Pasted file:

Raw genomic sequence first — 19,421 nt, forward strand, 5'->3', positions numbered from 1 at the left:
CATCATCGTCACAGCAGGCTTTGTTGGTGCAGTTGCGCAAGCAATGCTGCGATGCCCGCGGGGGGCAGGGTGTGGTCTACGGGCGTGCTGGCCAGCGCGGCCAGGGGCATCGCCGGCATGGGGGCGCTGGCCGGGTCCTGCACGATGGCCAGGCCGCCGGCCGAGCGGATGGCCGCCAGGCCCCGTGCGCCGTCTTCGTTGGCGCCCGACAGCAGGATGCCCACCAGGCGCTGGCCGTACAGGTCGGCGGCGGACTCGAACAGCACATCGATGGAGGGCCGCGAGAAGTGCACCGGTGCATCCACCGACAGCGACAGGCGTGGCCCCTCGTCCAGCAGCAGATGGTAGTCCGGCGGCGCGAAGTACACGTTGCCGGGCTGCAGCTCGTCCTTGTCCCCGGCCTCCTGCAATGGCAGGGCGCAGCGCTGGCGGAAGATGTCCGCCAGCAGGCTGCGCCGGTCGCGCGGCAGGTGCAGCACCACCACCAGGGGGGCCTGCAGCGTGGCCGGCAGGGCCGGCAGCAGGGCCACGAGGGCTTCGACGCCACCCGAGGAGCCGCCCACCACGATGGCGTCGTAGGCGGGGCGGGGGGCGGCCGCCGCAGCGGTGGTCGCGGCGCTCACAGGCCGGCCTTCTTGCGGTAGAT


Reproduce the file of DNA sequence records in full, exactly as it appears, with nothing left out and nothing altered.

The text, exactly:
Raw genomic sequence first — 19,421 nt, forward strand, 5'->3', positions numbered from 1 at the left:
CATCATCGTCACAGCAGGCTTTGTTGGTGCAGTTGCGCAAGCAATGCTGCGATGCCCGCGGGGGGCAGGGTGTGGTCTACGGGCGTGCTGGCCAGCGCGGCCAGGGGCATCGCCGGCATGGGGGCGCTGGCCGGGTCCTGCACGATGGCCAGGCCGCCGGCCGAGCGGATGGCCGCCAGGCCCCGTGCGCCGTCTTCGTTGGCGCCCGACAGCAGGATGCCCACCAGGCGCTGGCCGTACAGGTCGGCGGCGGACTCGAACAGCACATCGATGGAGGGCCGCGAGAAGTGCACCGGTGCATCCACCGACAGCGACAGGCGTGGCCCCTCGTCCAGCAGCAGATGGTAGTCCGGCGGCGCGAAGTACACGTTGCCGGGCTGCAGCTCGTCCTTGTCCCCGGCCTCCTGCAATGGCAGGGCGCAGCGCTGGCGGAAGATGTCCGCCAGCAGGCTGCGCCGGTCGCGCGGCAGGTGCAGCACCACCACCAGGGGGGCCTGCAGCGTGGCCGGCAGGGCCGGCAGCAGGGCCACGAGGGCTTCGACGCCACCCGAGGAGCCGCCCACCACGATGGCGTCGTAGGCGGGGCGGGGGGCGGCCGCCGCAGCGGTGGTCGCGGCGCTCACAGGCCGGCCTTCTTGCGGTAGAT